0:29:27.4 DG: We’re settling for 6% and 8% margins, and I’m like, No. It’s like, that’s a job. That’s not a business, Target 18% to 28% margin. So we really look at the data analytics. And again, I’m not a CPA. A lot of times we’re gonna let you… I’m gonna look for why you’re not looking at your money. Usually there’s a mental block, there’s a psychological upbringing, money is evil. Whatever it is. So we look at the money, we help you get a CPA, we make sure you’re getting your monthly book closings your soft closes, your quarterly tax statements, etcetera, etcetera. This is kind of my sweet spot, but being in engineering for 22 years, I’m scrum mastered and certified an Agile. So Agile systems is creating standard operating procedures with a quality control check points in rinse and repeat. So this is where the “hate off your plate” comes into play.
0:30:13.1 DG: There are systems that are in your head, that you haven’t quite learned how to systemic them and delegate it to the team, and then that Agile and team dynamics comes in together. We do an analysis of all your team members, we wanna look at how you rate them on a scale of one to 10? Why, if they’re not an eight, why are they below an eight, is it you, is it training? Is it their… What is it? And believe it or not, it’s funny, when we do that with my business owners, usually about one-third of the company quits once the owner starts to recognize what they’re good at, what they suck at, trying to rearrange the talent to the skill set that matches them.
0:30:50.2 DG: And then a lot of these people are like, Oh man, I’ve been skating. Now, this guy is gonna make me work. Oh, I gotta go find a new job. [laughter] Which is great for the owner, ’cause now we get the virus out of the environment, now we know exactly who we need to hire, he goes and hires that person and all of a sudden. Yeah, it’s weird how it works. I think over the last five years, I’ve had a third quit and the rest of the people are like, Oh, you’re gonna give me operating procedures, you’re gonna tell me how I succeed. Oh and I can get bonus what I did… And all of a sudden these people are excited to kind of show up to work, because now they know how to win. And then that leads into communication, so teaching our leaders how to communicate to the team members, how to hold them accountable without being an A hole. You don’t have to yell and scream, these are success factors, this is how we succeed in the job, in these tasks, etcetera, etcetera. And then just helping them execute and then letting them come back to the table, it’s like, “well we did, we changed this and this and this is the outcome we’re seeing”, and then we look for cause and effect, we kinda dissect it and break it down, change up the process, and it’s just rinse and repeat until you kinda get this streamlined.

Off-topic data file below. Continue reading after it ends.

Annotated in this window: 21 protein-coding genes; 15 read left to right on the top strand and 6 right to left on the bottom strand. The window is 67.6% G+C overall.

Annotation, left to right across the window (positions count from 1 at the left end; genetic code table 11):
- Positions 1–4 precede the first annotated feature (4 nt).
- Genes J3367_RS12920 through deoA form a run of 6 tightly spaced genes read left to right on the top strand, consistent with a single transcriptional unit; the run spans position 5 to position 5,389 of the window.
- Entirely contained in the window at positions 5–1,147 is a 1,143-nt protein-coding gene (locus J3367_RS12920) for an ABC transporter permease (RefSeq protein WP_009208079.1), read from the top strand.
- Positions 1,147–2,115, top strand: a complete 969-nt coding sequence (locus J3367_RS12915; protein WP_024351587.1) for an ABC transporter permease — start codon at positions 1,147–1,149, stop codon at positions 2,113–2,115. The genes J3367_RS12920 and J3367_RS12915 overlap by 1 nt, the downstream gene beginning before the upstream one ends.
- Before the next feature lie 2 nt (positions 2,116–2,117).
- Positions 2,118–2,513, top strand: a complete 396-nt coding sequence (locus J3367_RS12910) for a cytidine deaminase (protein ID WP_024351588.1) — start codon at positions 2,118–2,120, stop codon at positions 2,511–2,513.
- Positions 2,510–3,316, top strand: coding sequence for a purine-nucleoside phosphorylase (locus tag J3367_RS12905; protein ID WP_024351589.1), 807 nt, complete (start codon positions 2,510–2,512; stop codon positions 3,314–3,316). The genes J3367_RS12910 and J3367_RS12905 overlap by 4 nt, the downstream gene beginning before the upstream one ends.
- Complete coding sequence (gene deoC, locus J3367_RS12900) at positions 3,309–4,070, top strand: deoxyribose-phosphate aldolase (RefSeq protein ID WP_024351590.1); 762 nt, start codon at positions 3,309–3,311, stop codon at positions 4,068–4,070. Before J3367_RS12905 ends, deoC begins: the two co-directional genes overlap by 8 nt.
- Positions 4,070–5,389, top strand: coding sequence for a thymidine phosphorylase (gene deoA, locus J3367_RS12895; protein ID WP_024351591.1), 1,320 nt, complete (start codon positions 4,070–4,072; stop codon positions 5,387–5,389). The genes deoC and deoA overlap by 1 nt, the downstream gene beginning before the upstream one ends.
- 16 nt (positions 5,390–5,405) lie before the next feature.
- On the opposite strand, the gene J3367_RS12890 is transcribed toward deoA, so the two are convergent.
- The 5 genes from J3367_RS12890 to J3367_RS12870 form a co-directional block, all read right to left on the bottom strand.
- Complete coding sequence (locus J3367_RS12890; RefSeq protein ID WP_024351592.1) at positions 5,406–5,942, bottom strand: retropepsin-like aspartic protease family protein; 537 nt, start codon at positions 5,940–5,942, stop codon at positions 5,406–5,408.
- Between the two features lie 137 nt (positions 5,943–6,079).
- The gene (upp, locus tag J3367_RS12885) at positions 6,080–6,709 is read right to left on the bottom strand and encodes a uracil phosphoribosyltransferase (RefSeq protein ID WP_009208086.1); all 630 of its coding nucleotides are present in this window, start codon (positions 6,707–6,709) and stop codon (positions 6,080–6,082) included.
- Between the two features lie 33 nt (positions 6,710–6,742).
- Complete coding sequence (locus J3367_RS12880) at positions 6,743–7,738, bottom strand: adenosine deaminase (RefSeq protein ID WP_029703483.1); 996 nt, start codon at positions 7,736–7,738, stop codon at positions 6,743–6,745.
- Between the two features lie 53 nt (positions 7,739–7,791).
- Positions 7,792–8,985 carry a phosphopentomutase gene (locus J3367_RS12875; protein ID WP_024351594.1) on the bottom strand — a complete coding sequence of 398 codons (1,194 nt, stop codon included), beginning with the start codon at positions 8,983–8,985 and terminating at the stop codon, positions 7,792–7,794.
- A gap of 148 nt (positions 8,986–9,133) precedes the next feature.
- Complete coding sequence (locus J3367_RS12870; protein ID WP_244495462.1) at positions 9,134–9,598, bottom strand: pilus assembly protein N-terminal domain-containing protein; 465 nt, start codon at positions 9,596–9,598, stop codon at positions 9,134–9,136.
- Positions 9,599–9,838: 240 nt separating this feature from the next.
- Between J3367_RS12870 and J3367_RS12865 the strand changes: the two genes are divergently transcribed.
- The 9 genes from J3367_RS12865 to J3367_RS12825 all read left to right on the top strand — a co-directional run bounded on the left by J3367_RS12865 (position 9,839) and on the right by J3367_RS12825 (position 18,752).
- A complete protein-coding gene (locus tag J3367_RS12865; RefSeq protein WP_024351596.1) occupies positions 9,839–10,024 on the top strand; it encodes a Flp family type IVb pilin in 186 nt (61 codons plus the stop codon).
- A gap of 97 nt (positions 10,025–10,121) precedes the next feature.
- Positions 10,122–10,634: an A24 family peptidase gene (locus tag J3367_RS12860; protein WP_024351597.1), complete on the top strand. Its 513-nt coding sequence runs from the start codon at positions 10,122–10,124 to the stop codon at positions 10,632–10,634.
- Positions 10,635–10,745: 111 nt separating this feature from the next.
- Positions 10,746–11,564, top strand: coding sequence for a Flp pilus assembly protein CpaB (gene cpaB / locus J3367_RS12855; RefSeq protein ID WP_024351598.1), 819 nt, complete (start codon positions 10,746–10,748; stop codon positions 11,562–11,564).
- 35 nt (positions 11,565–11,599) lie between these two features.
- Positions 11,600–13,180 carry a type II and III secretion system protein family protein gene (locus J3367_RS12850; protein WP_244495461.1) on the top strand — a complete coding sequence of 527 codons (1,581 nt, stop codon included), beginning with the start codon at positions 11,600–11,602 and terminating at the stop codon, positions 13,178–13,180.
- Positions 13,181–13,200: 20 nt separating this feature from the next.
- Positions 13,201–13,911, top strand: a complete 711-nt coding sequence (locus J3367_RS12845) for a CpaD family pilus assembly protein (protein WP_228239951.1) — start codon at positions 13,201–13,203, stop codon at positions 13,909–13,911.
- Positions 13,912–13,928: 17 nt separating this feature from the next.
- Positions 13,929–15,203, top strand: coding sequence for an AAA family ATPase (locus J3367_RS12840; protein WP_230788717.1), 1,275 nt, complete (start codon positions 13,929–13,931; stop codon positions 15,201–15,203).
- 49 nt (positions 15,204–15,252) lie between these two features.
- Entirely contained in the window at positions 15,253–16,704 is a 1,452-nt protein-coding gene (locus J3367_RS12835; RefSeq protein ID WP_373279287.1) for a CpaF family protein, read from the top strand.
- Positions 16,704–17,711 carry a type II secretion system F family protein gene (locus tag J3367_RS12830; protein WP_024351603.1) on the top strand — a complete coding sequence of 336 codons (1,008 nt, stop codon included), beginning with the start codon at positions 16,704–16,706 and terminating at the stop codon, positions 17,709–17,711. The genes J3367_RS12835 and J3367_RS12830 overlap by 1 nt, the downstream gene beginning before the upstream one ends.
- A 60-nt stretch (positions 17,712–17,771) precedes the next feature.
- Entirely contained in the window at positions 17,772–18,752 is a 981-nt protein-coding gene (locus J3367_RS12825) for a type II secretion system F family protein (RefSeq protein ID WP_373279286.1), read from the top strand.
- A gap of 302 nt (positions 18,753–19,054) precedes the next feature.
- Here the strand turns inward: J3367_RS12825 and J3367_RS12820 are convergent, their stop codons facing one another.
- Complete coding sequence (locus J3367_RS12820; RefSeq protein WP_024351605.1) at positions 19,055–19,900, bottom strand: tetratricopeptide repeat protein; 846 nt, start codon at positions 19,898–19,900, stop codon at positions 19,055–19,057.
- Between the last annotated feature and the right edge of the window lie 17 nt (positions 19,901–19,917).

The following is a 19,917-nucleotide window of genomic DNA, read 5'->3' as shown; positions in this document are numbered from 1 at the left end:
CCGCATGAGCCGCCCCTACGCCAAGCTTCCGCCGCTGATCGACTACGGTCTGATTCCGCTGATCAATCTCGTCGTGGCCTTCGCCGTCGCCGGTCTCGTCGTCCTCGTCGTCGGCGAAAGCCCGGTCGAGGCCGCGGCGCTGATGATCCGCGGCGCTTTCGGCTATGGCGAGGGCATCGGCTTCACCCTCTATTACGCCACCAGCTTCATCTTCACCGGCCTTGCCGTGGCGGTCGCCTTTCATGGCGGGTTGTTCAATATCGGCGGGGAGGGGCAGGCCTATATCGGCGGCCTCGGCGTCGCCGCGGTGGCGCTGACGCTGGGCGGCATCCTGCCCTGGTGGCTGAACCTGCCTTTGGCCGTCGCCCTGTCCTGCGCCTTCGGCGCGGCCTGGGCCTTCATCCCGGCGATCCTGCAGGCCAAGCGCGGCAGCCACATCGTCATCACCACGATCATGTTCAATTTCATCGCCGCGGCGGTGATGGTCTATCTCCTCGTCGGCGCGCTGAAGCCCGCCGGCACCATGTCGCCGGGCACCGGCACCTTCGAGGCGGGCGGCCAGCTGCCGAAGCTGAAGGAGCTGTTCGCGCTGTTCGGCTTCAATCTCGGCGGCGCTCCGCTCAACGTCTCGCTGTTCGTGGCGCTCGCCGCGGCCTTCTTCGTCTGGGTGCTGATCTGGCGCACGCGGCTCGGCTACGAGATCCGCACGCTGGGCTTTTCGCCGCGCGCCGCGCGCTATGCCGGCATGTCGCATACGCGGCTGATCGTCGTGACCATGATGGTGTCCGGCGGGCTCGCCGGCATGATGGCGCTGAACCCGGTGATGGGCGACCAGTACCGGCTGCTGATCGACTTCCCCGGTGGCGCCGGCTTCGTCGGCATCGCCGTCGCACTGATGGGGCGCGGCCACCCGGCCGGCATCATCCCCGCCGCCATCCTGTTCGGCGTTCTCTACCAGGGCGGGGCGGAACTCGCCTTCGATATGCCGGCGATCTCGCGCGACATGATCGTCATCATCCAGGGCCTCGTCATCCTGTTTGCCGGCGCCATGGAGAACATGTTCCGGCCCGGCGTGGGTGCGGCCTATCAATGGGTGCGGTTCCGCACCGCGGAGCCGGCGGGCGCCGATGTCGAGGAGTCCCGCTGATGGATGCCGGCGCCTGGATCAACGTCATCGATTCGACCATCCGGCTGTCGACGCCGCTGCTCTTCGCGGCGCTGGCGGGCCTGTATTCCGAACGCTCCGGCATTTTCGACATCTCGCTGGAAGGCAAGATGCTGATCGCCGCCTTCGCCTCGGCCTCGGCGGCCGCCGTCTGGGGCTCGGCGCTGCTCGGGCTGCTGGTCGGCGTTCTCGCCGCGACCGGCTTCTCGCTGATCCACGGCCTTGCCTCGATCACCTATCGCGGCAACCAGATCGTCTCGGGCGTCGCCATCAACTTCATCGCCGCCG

0:31:54.8 DG: And then what happens is over a year, year and a half, the owner starts to see this rinse and repeat, this rinse and repeat. So when we bring in a new product or we enhance a product, or we add different tiers, or we add a service, they’re like, “Oh, I’ve done this before. We just do this and this.” I got a client right now. It’s like, we’re almost on the third or fourth vertical in the company of six years from now. So he’s got this one vertical, he already sees a vertical that we can lay a foundation, we just found two more verticals that he’s like, Man, I gotta get a holdings company, I gotta get these s-corps so we could hold ’em. We can have these all. He’s already bought the domain names… And so it’s once you get the business owner in that mindset, they get excited and they see all these opportunities. Yeah, it’s really fun to watch them.
0:32:37.0 WB: So you really like a business doctor, you… You’re working on the individuals? And then you’re also looking at the systems processes and getting everything aligned and streamlined and operating as it should. Right.